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Metal Facts Sheet

Fun and Interesting Facts About Metals

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This is a crystal of the metal bismuth.

This is a crystal of the metal bismuth. The rainbow colors result from a very thin layer of oxidation on the surface of the bismuth.

Alchemist-hp, Creative Commons License
Most of the elements in the periodic table are metals. You use metals every day, but how much do you actually know about them? Here is a list of facts and trivia about metals.
  • The word 'metal' derives from the Greek word 'metallon,' which means to mine, excavate or extract from the ground.

  • 75% of all the elements on the periodic table are metals. The metals are subdivided into separate groups, such as basic metals, transition metals, alkali metals, alkaline earth metals, rare earth, lanthanides and actinides.

  • At room temperature, all of the metals are solids except for mercury, which is a liquid.

  • The most common metal found in the Earth's crust is aluminum.

  • Even though aluminum is abundant in the crust, the most abundant element in the entire Earth is iron, which makes up a large part of the Earth's core.

  • Up until Medieval Times, there were only 7 known metals, which were called the Metals of Antiquity. The Metals of Antiquity and their approximate discovery dates are:
    1. Gold (6000 BC)
    2. Copper (9000 BC)
    3. Silver (4000 BC)
    4. Lead (6400 BC)
    5. Tin (3000 BC)
    6. Iron (1500 BC)
    7. Mercury (1500 BC)
  • Most metals are shiny and have a characteristic metallic luster.

  • Most metals are good conductors of heat and electricity.

  • Many metals are heavy or dense, although some metals, such as lithium, are light enough to float on water!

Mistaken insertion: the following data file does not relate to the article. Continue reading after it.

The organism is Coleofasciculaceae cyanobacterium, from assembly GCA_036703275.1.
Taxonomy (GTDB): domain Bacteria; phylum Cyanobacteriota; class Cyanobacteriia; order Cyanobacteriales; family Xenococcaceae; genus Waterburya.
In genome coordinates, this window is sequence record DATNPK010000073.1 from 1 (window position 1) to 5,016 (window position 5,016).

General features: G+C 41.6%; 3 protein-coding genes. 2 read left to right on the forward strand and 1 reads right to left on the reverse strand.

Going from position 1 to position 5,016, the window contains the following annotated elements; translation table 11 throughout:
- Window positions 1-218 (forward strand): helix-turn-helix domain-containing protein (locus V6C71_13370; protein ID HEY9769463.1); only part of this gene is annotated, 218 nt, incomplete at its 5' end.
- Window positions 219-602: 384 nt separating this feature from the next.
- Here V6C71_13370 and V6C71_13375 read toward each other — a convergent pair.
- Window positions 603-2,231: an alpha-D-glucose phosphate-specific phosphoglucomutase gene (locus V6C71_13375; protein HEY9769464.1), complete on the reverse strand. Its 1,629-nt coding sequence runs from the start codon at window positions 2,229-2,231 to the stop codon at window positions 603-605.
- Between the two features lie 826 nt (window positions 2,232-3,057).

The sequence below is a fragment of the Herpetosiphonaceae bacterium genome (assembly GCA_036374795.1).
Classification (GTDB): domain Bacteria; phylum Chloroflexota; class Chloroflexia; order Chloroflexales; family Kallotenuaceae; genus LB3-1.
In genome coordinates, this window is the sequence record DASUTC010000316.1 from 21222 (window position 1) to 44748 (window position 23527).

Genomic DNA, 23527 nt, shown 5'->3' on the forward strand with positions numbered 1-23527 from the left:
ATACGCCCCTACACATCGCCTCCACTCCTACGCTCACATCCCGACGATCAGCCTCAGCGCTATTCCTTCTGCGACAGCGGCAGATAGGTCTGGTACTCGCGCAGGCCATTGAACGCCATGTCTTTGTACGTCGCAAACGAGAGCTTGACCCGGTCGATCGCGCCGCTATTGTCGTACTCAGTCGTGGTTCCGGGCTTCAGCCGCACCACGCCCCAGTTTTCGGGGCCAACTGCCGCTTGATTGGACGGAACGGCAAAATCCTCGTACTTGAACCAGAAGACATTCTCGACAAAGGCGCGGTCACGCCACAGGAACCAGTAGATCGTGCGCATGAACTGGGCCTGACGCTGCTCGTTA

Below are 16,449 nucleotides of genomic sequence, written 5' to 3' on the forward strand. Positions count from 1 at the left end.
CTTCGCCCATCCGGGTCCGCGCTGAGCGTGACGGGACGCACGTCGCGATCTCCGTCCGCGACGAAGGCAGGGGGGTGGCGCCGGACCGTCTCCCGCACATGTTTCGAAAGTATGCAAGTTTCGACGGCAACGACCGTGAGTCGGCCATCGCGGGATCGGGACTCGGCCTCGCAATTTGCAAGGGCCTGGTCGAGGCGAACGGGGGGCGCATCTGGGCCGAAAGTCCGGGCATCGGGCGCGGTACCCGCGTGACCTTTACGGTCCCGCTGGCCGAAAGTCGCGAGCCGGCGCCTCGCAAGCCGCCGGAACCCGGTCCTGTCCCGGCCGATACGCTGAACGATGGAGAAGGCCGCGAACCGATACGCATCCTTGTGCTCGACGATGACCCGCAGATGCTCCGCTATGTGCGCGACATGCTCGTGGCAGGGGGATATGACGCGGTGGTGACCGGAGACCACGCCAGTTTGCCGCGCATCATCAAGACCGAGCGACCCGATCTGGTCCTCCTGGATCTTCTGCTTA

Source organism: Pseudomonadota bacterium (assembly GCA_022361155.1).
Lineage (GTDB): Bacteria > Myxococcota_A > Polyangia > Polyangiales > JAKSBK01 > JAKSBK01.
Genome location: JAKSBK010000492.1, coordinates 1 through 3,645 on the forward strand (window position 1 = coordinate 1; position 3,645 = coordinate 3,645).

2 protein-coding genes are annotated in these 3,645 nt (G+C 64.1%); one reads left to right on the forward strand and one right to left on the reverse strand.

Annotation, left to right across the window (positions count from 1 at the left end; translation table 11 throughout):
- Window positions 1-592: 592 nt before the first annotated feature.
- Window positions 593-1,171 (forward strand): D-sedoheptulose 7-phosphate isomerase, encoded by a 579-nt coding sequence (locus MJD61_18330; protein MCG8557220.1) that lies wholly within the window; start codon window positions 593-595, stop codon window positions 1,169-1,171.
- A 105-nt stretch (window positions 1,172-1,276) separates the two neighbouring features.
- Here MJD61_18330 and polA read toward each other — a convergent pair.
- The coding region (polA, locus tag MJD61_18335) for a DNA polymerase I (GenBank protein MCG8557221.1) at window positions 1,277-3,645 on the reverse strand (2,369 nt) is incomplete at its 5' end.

• Most metals are hard.

  • Most metals are malleable or may be beaten into a thin sheet.

  • Many metals are ductile or capable of being draw into a wire.

  • Many metals are sonorous or make a bell-like sound when struck.

  • Metals are elastic or tend to bend rather than break.

  • Metals known as metalloids or semimetals have properties of both metals and nonmetals.

  • Alkali metals, such as lithium, sodium, potassium, and rubidium, are so reactive they will ignite and even explode if placed in water.

  • Despite what you read in books and see in movies, most radioactive materials do not glow in the dark. However, some radioactive metals either glow from internal heat or else release radiation that reacts and produces visible light. Examples of radioactive metals that glow include plutonium (red from heat), radon (yellow to orange to red), and actinium (blue).

  • Noble metals, such as silver, gold, and platinum, resist oxidation and corrosion in moist air.

  • Precious metals have significant economic importance. Most of the precious metals also are noble metals, since it's important for a currency to resist wear and tear. Examples of precious metals include gold and silver.

  • Tungsten is the metal with the highest melting point. Only carbon, a nonmetal, has a higher melting point of all the elements.

  • Steel is an alloy made from iron with other metals.

  • Bronze is an alloy usually made from copper and tin.

  • Brass is an alloy usually made from copper and zinc.
Take a Metal Trivia Quiz.

More About Metals

Metals on the Periodic Table
List of Metals
What Is a Noble Metal?
Metals Versus Nonmetals

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